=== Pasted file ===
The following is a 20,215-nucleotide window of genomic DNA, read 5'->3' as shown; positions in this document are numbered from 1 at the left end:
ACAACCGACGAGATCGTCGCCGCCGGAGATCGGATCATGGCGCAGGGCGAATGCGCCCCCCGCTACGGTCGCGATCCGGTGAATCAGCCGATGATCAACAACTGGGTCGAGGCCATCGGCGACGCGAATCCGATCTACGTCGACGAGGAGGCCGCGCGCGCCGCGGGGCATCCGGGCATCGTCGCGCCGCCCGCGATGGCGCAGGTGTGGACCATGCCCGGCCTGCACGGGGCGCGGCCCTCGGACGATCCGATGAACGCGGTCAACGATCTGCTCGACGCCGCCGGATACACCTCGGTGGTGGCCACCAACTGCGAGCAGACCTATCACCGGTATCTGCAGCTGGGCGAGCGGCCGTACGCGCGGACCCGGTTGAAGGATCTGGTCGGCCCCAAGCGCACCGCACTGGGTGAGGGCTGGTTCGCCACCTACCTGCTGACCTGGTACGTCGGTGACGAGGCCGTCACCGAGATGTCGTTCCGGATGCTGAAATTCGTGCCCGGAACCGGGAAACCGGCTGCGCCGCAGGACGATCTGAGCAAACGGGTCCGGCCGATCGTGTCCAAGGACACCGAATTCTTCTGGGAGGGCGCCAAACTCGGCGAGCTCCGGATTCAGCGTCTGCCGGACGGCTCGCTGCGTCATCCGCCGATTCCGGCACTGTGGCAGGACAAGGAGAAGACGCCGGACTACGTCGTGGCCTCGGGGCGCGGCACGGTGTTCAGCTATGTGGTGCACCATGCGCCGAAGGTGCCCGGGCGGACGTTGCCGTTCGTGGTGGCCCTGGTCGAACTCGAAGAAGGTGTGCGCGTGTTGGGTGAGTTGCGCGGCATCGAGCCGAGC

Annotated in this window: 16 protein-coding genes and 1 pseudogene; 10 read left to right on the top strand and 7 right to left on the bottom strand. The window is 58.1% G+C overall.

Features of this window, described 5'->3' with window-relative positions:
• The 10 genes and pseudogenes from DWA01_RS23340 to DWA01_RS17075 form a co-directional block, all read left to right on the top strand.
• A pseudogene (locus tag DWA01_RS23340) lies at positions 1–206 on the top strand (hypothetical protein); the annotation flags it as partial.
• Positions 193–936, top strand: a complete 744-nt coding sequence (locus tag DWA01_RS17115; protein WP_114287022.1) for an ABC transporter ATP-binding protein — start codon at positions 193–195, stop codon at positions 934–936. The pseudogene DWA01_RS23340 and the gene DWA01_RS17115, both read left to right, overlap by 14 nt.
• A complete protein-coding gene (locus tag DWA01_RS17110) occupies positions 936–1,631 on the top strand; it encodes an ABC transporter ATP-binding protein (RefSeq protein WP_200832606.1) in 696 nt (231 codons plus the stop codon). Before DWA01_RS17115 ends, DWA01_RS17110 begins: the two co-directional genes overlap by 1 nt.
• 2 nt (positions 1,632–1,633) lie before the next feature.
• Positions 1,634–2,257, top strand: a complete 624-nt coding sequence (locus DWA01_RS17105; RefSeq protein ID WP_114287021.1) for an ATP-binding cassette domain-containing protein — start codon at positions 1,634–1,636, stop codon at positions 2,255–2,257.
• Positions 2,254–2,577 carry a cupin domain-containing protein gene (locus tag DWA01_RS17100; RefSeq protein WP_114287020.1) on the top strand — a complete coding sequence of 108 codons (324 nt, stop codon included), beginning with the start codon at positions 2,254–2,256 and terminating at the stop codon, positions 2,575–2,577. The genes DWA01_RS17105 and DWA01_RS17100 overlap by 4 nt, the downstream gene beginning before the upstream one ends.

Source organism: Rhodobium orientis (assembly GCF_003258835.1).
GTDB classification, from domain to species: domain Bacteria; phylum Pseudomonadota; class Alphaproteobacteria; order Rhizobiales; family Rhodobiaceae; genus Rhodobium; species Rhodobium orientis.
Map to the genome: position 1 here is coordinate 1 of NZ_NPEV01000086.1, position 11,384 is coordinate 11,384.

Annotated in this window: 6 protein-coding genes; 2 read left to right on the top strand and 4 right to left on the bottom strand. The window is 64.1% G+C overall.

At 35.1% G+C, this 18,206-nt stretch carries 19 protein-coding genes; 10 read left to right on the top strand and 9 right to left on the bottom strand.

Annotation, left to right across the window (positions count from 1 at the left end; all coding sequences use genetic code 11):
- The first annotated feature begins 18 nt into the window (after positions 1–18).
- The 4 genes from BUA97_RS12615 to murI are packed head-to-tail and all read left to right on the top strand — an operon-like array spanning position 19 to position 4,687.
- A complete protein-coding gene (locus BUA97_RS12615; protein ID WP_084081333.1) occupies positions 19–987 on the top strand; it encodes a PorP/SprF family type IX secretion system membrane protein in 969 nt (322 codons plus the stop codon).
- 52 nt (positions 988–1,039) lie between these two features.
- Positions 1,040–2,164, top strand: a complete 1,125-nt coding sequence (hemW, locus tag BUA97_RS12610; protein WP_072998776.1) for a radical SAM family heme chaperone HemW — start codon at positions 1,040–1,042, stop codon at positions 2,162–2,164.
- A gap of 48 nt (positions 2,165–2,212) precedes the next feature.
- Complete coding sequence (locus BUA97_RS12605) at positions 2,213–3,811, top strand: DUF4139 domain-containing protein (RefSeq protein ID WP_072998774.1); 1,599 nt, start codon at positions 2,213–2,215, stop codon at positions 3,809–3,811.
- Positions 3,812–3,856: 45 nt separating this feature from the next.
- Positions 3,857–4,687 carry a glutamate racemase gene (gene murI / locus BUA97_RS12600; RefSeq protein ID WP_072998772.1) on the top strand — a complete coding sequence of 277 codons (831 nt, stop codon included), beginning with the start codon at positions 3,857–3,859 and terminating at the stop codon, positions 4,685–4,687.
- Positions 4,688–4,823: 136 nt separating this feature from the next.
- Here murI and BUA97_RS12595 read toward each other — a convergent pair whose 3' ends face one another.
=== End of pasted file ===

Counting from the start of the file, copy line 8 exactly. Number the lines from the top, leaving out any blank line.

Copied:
• A complete protein-coding gene (locus tag DWA01_RS17110) occupies positions 936–1,631 on the top strand; it encodes an ABC transporter ATP-binding protein (RefSeq protein WP_200832606.1) in 696 nt (231 codons plus the stop codon). Before DWA01_RS17115 ends, DWA01_RS17110 begins: the two co-directional genes overlap by 1 nt.